Last Friday, as our new cohort of Young Leaders prepared to travel to Glasgow for the first climate change module of this year’s Young Leaders Development Programme, I stayed up in the Highlands for the National Economic Forum and travelled up to a sunny Inverness.
The event kicked off with an opening address from Nicola Sturgeon, First Minister of Scotland, and a business keynote address from Mark Gregory, chief economist at Ernst & Young, followed by a Q&A session with the both of them. As most likely the youngest person in attendance, it was great to represent all of the Young Leaders in the 2050 Climate Group, and to be able to ask the First Minister a question regarding some of the issues that are important to the group as a whole:
“How will the government ensure that the Circular Economy package will deliver skilled employment opportunities throughout the whole of Scotland?
How will the Curriculum for Excellence prepare the next generation for employment within the Circular Economy?”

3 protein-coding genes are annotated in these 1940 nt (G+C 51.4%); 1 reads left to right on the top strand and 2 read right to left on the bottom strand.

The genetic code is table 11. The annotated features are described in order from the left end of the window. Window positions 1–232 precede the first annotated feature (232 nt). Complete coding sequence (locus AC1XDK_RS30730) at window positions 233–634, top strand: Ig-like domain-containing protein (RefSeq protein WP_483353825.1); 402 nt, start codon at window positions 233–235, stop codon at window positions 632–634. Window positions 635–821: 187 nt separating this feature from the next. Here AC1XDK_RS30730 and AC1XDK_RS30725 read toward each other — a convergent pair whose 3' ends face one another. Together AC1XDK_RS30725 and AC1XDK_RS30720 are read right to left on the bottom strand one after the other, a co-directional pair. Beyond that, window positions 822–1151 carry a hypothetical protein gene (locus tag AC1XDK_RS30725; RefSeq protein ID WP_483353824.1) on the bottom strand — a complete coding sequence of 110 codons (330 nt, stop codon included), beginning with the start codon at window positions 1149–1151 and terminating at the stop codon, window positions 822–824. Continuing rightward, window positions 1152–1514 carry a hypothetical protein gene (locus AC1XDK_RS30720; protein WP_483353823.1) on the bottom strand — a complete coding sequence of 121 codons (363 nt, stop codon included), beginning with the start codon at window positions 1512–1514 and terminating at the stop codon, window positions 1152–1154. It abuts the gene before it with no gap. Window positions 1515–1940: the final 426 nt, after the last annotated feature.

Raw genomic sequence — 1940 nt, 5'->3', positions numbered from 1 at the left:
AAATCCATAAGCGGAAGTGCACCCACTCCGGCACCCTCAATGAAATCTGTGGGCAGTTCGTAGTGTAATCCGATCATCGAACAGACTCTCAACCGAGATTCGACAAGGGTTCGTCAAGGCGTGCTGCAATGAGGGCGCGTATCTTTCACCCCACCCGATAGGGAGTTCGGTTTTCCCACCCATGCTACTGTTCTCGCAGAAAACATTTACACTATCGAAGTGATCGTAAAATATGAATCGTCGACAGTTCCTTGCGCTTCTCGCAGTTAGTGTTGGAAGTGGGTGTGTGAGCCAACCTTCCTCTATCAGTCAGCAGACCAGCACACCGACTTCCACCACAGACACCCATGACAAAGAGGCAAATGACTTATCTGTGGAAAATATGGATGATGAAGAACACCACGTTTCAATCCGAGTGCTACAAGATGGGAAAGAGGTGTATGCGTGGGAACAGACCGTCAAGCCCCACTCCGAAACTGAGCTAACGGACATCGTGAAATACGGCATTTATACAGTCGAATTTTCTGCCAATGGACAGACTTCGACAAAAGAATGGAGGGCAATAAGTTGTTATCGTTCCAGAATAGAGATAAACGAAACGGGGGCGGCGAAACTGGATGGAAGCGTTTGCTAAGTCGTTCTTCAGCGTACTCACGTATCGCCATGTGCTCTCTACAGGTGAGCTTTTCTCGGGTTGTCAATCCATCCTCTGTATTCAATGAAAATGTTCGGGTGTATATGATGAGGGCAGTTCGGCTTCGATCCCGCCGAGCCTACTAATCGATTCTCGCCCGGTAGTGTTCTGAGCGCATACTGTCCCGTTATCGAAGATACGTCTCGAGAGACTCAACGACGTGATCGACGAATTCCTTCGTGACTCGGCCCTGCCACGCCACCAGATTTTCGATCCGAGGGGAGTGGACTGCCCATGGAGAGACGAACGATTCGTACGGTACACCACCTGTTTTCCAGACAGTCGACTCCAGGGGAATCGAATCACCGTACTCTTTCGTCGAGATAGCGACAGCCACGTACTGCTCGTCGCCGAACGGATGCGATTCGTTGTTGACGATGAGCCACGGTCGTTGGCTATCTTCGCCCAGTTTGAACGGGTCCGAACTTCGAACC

The First Minister feels there is a massive opportunity for skilled jobs in the Circular Economy across the whole of Scotland, particularly in rural areas, and Mark Gregory pointed out that already, directly and indirectly, there are 50,000 jobs in Scotland engaged in lowering carbon emissions.
The point about the Curriculum for Excellence was one that the First Minister thought was the most important. With a school system able to produce confident and informed individuals, well prepared for careers in the Circular Economy in the future.
After lunch, I participated in a workshop about the future of energy in Scotland, led by Paul Wheelhouse MSP, Minister for Business, Innovation and Energy, and Nick Molho, Executive Director at Aldersgate Group. With so many people in the room from the energy industry it was great to hear their thoughts on the draft Scottish Energy Strategy, and the ambitious plans for renewables and low carbon energy sources to play their part in Scotland reaching its emissions reduction targets as set out in the Climate Change (Scotland) Act 2009, which requires an 80% reduction in greenhouse gas emissions across the Scottish economy between 1990 and 2050.